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Nickel Belt NDP MP France Gélinas says physical restraints have been outlawed, but drugs are now being used to subdue people. (CBC)

The inappropriate use of anti-psychotic medication in long-term care homes in the Sudbury area is slightly lower than the national average.

The Canadian Institute of Health Information shows roughly one-in-four residents in the city are given tranquilizing drugs, even though they're not psychotic.

The national average is one in three.

The abuse of anti-psychotic medication is one measurement managers can use to judge quality of care, said Douglas Yeo, a spokesperson with the Canadian Institute for Health Information.

"Maybe this home has an issue with the rate of anti-psychotic use, or the rates of falls are too high, or the rate of depression is too high. Focus on that. "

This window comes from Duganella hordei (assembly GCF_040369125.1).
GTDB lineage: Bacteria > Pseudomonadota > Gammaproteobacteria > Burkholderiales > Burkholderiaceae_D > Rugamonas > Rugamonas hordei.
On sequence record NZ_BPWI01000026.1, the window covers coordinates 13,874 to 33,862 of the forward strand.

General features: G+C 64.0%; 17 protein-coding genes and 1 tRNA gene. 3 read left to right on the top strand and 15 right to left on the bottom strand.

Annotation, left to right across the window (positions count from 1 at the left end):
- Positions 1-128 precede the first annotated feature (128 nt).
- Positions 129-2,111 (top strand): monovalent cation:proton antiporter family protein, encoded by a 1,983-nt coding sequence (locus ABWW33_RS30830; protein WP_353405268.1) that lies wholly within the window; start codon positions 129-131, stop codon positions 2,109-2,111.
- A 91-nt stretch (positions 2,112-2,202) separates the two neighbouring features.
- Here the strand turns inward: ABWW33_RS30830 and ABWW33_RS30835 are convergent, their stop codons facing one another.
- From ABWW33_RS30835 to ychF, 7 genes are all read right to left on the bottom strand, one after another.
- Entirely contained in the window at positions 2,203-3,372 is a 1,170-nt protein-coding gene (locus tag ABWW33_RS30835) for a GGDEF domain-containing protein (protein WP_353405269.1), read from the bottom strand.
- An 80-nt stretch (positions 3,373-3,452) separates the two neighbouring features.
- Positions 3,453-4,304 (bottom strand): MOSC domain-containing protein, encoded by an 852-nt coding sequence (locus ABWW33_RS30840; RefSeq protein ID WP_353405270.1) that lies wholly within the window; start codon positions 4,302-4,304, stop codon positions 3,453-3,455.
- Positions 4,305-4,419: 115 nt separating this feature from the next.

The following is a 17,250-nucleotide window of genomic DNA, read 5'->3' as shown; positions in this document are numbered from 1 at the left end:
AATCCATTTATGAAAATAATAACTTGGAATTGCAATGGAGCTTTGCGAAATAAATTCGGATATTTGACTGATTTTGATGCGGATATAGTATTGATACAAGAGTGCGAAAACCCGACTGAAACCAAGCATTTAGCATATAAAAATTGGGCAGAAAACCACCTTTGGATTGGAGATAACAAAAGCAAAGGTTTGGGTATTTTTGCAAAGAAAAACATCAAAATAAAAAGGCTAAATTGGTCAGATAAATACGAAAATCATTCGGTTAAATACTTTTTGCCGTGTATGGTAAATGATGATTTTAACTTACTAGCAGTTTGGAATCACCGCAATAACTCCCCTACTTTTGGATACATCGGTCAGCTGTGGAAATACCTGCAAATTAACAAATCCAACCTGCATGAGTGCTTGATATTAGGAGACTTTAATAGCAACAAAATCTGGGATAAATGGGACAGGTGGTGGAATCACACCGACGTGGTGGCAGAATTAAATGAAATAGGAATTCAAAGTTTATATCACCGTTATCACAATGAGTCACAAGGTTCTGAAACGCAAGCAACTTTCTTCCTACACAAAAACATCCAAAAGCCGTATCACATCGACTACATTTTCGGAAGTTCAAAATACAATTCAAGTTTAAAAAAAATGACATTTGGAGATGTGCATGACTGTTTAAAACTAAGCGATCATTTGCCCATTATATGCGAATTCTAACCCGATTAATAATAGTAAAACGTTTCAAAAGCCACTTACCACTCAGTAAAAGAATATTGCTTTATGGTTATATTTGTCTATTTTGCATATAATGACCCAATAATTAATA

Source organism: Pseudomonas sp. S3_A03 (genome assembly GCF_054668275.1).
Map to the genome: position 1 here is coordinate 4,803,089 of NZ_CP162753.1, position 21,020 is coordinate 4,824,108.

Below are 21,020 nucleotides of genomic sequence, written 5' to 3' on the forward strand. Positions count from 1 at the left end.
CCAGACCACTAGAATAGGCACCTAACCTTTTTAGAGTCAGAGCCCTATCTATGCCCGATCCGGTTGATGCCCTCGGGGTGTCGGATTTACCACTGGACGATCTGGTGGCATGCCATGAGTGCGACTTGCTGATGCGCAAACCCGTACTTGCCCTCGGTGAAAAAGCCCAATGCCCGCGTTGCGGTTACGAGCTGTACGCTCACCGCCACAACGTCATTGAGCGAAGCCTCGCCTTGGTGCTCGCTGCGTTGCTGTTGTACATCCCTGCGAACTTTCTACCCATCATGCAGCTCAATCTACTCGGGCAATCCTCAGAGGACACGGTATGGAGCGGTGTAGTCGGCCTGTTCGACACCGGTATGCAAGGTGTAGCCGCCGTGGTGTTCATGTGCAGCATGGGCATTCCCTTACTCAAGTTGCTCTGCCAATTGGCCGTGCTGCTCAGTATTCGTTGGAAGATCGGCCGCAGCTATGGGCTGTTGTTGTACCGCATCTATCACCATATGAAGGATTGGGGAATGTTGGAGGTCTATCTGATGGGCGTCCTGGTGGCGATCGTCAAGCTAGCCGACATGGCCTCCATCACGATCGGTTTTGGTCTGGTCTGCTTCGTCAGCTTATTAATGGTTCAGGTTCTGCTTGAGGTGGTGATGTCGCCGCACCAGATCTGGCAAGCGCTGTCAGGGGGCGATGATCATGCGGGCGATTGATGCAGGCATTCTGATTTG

Nickel Belt NDP MPP France Gelinas, who worked in the health care field for years, said she remembers the practice of restraining people — physically — with Velcro ties.

"Now, [we're] not allowed to do this, [which is a] good thing," she said.

"[But] now we're doing this with medication — shame on us."

Gelinas noted that many medications given to seniors are "actually on a list that should not be prescribed to older people. But they continue to be for the purpose of making people docile and passive — and this is wrong."

The Local Health Integration Network's Long-Term Care officer said the over-use of anti-psychotics is being addressed.

Kirsten Farago reports more than 70 workers have been re-trained to manage dementia patients without drugs.

"These workers look at ways to address the root cause, as well as strategies, to deal with them."

This is not a new issue. A 2007 report from the Auditor General pinpointed anti-psychotics as over-prescribed and dangerous to seniors.